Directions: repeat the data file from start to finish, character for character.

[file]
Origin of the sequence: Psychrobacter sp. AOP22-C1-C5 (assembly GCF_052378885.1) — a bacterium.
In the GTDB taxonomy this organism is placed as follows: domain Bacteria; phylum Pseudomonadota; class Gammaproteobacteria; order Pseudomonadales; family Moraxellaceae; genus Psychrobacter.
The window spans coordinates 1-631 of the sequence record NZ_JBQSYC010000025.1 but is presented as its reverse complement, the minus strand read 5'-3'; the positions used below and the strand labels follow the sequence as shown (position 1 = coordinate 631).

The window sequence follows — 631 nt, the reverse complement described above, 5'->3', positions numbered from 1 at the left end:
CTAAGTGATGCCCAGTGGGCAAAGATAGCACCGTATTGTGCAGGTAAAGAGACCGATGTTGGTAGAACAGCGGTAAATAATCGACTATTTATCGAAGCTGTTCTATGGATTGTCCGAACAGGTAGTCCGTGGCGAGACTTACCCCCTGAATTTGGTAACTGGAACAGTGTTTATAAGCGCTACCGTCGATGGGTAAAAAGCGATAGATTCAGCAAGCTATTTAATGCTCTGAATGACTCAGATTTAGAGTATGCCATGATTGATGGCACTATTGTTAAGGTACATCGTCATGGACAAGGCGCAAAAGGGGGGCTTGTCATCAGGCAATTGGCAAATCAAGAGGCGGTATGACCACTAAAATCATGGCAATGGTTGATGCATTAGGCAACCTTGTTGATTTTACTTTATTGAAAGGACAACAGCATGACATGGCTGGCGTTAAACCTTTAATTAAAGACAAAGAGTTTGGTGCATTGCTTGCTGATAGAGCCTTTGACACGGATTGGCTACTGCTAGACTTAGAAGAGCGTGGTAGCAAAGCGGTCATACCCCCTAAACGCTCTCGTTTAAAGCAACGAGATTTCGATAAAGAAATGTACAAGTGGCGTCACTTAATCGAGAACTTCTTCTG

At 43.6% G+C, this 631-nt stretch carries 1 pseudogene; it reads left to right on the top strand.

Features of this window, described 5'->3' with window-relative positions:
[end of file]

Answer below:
Origin of the sequence: Psychrobacter sp. AOP22-C1-C5 (assembly GCF_052378885.1) — a bacterium.
In the GTDB taxonomy this organism is placed as follows: domain Bacteria; phylum Pseudomonadota; class Gammaproteobacteria; order Pseudomonadales; family Moraxellaceae; genus Psychrobacter.
The window spans coordinates 1-631 of the sequence record NZ_JBQSYC010000025.1 but is presented as its reverse complement, the minus strand read 5'-3'; the positions used below and the strand labels follow the sequence as shown (position 1 = coordinate 631).

The window sequence follows — 631 nt, the reverse complement described above, 5'->3', positions numbered from 1 at the left end:
CTAAGTGATGCCCAGTGGGCAAAGATAGCACCGTATTGTGCAGGTAAAGAGACCGATGTTGGTAGAACAGCGGTAAATAATCGACTATTTATCGAAGCTGTTCTATGGATTGTCCGAACAGGTAGTCCGTGGCGAGACTTACCCCCTGAATTTGGTAACTGGAACAGTGTTTATAAGCGCTACCGTCGATGGGTAAAAAGCGATAGATTCAGCAAGCTATTTAATGCTCTGAATGACTCAGATTTAGAGTATGCCATGATTGATGGCACTATTGTTAAGGTACATCGTCATGGACAAGGCGCAAAAGGGGGGCTTGTCATCAGGCAATTGGCAAATCAAGAGGCGGTATGACCACTAAAATCATGGCAATGGTTGATGCATTAGGCAACCTTGTTGATTTTACTTTATTGAAAGGACAACAGCATGACATGGCTGGCGTTAAACCTTTAATTAAAGACAAAGAGTTTGGTGCATTGCTTGCTGATAGAGCCTTTGACACGGATTGGCTACTGCTAGACTTAGAAGAGCGTGGTAGCAAAGCGGTCATACCCCCTAAACGCTCTCGTTTAAAGCAACGAGATTTCGATAAAGAAATGTACAAGTGGCGTCACTTAATCGAGAACTTCTTCTG

At 43.6% G+C, this 631-nt stretch carries 1 pseudogene; it reads left to right on the top strand.

Features of this window, described 5'->3' with window-relative positions: